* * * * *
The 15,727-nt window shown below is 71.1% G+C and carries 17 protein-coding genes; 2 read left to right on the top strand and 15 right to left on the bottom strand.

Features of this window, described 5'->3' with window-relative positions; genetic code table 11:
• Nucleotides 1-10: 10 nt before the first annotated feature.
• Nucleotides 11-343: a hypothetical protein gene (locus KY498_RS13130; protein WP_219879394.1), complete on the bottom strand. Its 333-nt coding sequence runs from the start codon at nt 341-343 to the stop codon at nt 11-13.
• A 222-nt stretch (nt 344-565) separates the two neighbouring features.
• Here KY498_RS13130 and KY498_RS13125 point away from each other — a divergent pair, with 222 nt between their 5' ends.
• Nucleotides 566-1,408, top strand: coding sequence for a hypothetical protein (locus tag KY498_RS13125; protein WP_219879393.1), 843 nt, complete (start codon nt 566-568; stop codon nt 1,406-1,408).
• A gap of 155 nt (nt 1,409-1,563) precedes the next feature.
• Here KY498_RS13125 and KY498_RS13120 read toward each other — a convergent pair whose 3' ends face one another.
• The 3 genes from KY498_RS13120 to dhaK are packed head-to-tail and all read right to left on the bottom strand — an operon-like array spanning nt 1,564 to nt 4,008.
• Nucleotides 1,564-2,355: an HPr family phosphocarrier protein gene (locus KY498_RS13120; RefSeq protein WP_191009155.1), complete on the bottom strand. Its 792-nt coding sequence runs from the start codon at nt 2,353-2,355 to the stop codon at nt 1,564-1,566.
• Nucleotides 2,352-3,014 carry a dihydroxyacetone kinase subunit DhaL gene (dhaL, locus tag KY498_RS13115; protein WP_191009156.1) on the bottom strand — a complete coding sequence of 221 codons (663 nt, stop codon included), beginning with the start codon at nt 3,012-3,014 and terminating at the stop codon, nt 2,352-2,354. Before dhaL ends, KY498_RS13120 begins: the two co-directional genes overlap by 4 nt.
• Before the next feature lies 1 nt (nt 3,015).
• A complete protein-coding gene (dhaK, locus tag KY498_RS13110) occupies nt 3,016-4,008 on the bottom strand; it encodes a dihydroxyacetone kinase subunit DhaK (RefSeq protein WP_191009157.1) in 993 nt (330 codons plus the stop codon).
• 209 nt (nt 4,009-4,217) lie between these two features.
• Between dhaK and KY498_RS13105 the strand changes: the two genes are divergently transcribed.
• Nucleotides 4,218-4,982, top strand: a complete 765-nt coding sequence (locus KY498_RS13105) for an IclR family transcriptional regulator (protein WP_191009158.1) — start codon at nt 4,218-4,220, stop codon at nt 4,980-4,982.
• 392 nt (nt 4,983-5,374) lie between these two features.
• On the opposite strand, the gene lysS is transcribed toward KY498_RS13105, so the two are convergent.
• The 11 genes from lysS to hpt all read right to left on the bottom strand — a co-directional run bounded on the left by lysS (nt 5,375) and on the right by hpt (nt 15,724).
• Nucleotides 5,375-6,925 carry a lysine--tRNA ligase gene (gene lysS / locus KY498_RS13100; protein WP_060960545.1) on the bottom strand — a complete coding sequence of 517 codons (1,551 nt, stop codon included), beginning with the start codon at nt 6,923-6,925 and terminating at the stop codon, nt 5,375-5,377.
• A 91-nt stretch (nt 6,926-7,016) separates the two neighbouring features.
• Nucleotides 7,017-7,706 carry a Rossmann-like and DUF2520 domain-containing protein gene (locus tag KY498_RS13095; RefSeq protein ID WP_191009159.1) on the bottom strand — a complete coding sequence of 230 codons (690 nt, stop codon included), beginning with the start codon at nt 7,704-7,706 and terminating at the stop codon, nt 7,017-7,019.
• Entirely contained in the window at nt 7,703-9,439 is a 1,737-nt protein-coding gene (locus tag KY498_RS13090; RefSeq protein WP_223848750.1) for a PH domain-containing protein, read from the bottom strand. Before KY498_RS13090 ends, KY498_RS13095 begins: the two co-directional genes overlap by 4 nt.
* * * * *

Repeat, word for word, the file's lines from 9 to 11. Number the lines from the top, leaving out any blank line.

• Here KY498_RS13125 and KY498_RS13120 read toward each other — a convergent pair whose 3' ends face one another.
• The 3 genes from KY498_RS13120 to dhaK are packed head-to-tail and all read right to left on the bottom strand — an operon-like array spanning nt 1,564 to nt 4,008.
• Nucleotides 1,564-2,355: an HPr family phosphocarrier protein gene (locus KY498_RS13120; RefSeq protein WP_191009155.1), complete on the bottom strand. Its 792-nt coding sequence runs from the start codon at nt 2,353-2,355 to the stop codon at nt 1,564-1,566.